After hip replacement surgery and adequate rehabilitation patients usually experience decreased stiffness and improved mobility if they perform the prescribed stretching and strengthening exercises and range of motion movements.

Recovery from hip replacement surgery varies. It usually takes a total of four weeks recovery for those having minimally–invasive surgery and a total of 8 weeks for those having the traditional operation.


Following hip replacement surgery the potential risks with rehabilitation are:

  • Doing too much exercise or range of motion movements thus causing pain and muscle soreness
  • Not targeting the appropriate muscles thus potentially causing persistent weakness and a delay in full recovery
  • Failing to avoid vulnerable positions of the hip and leg which could cause a risk of hip dislocation.

Duration of rehabilitation

Rehabilitation should be continued as long as necessary. This is usually about four to five weeks.

Returning to ordinary daily activities

When a patient may return to daily activities following hip replacement surgery depends on the procedure he or she underwent. Patients will be able to walk within one to two weeks of surgery. It will likely be four to six weeks for those who had minimally-invasive surgery and eight weeks for those who had the traditional operation before a patient may return to normal pre-surgery activities.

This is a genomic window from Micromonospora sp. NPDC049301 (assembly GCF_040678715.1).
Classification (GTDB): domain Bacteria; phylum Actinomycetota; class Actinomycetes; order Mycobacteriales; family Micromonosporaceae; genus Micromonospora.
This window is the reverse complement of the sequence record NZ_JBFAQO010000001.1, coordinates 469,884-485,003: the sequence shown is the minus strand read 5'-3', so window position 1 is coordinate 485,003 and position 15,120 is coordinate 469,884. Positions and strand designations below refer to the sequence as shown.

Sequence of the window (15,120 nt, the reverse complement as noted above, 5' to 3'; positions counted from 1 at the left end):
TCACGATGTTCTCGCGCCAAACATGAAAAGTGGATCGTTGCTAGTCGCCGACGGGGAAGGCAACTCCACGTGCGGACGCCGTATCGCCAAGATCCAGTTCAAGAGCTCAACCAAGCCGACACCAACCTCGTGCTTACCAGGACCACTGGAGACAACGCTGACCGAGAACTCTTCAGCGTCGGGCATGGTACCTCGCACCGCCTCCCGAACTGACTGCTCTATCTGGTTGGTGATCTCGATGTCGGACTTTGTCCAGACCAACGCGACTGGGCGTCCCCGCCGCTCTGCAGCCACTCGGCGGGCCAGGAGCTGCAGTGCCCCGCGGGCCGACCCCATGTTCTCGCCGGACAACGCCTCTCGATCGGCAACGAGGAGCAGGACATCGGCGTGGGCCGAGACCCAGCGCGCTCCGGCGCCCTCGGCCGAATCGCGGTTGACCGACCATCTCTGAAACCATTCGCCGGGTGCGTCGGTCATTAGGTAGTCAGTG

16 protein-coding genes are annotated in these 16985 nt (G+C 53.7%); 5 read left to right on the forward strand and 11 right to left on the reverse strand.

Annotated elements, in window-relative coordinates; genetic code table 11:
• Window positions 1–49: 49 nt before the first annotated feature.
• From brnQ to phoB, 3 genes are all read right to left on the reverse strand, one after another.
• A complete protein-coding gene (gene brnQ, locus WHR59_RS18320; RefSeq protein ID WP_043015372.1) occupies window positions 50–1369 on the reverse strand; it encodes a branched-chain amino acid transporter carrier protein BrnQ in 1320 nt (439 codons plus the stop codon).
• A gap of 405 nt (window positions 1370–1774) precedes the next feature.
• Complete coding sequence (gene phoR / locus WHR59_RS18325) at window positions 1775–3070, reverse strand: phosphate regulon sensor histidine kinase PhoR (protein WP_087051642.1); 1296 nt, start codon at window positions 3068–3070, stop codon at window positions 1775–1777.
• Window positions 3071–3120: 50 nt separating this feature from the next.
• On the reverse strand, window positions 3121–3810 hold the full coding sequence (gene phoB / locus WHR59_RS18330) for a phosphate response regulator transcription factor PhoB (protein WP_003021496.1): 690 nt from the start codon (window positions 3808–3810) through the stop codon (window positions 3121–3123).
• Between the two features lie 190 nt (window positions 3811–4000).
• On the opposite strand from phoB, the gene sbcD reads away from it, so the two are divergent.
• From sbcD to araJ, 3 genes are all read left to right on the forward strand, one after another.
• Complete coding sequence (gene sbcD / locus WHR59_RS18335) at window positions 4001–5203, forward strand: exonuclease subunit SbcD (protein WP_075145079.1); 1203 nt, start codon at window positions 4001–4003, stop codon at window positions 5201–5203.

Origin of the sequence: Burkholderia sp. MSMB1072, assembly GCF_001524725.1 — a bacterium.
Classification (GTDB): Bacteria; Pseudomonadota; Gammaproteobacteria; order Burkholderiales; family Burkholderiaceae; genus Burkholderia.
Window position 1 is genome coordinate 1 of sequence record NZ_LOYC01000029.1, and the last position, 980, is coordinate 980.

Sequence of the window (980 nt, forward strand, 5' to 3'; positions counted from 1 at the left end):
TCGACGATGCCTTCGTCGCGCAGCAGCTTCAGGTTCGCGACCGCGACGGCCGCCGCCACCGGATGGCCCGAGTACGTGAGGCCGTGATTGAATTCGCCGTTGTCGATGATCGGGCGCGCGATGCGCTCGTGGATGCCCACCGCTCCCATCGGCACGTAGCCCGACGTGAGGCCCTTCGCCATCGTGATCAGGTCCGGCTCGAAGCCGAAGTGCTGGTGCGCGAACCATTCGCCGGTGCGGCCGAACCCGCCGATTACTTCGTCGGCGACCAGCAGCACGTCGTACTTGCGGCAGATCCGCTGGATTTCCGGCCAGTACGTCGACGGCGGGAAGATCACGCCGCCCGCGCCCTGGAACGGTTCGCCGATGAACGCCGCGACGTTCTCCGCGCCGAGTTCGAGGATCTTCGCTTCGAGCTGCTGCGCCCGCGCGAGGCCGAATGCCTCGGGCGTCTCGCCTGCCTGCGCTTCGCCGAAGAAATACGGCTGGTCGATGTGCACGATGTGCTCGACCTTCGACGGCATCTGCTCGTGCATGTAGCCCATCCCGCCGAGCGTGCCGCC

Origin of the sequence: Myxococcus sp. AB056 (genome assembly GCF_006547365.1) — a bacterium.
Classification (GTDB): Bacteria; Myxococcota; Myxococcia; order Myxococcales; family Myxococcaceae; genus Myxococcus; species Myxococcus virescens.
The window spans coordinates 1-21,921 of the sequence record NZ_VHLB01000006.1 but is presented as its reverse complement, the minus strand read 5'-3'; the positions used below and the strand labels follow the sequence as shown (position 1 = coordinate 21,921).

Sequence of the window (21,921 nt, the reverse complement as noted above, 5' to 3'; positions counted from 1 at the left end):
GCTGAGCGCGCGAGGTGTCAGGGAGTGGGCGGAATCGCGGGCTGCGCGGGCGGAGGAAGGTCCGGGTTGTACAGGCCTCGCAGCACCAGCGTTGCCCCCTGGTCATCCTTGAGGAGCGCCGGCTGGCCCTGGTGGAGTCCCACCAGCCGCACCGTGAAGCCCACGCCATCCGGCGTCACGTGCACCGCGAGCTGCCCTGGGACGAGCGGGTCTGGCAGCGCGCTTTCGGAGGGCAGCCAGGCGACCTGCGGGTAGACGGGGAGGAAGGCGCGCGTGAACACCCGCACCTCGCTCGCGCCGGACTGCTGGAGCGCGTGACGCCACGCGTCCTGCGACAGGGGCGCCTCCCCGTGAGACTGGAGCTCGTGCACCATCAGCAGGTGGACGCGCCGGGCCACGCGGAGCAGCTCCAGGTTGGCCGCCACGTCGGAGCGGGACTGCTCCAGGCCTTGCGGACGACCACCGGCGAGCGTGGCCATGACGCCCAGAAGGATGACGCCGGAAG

Long-term patient limitations

After hip replacement surgery patients may for the most part return to most activities including athletic activities. The only limitation is that they cannot bend their knee up to their chest as this could dislocate the hip joint.


The patient’s insurance company can provide a reasonable estimate of:

  • The rehabilitation cost and
  • The degree to which these should be covered by the patient’s insurance.

Summary of hip osteoarthritis for Minimally-Invasive Total Hip Replacement Surgery - degenerative joint disease

  • Hip replacement surgery may be considered when other non-surgical methods of treating hip arthritis have been attempted without success.
  • Whatever the approach to the operation the goal of hip replacement surgery is long-term function restoration and pain reduction.
  • It is best for hip replacement surgery to be performed by a surgeon who performs many hip replacements every year (a “high-volume surgeon”) and who has had special (fellowship) training in joint replacement surgery.
  • Hip replacement surgery is an advanced technique to treat arthritis pain in the hip. Recent advances have made a less-invasive approach available to a wide range of patients.
  • Minimally-invasive hip replacement can be performed with much smaller incisions that spare muscle and tissue. This helps patients to recover from surgery much faster.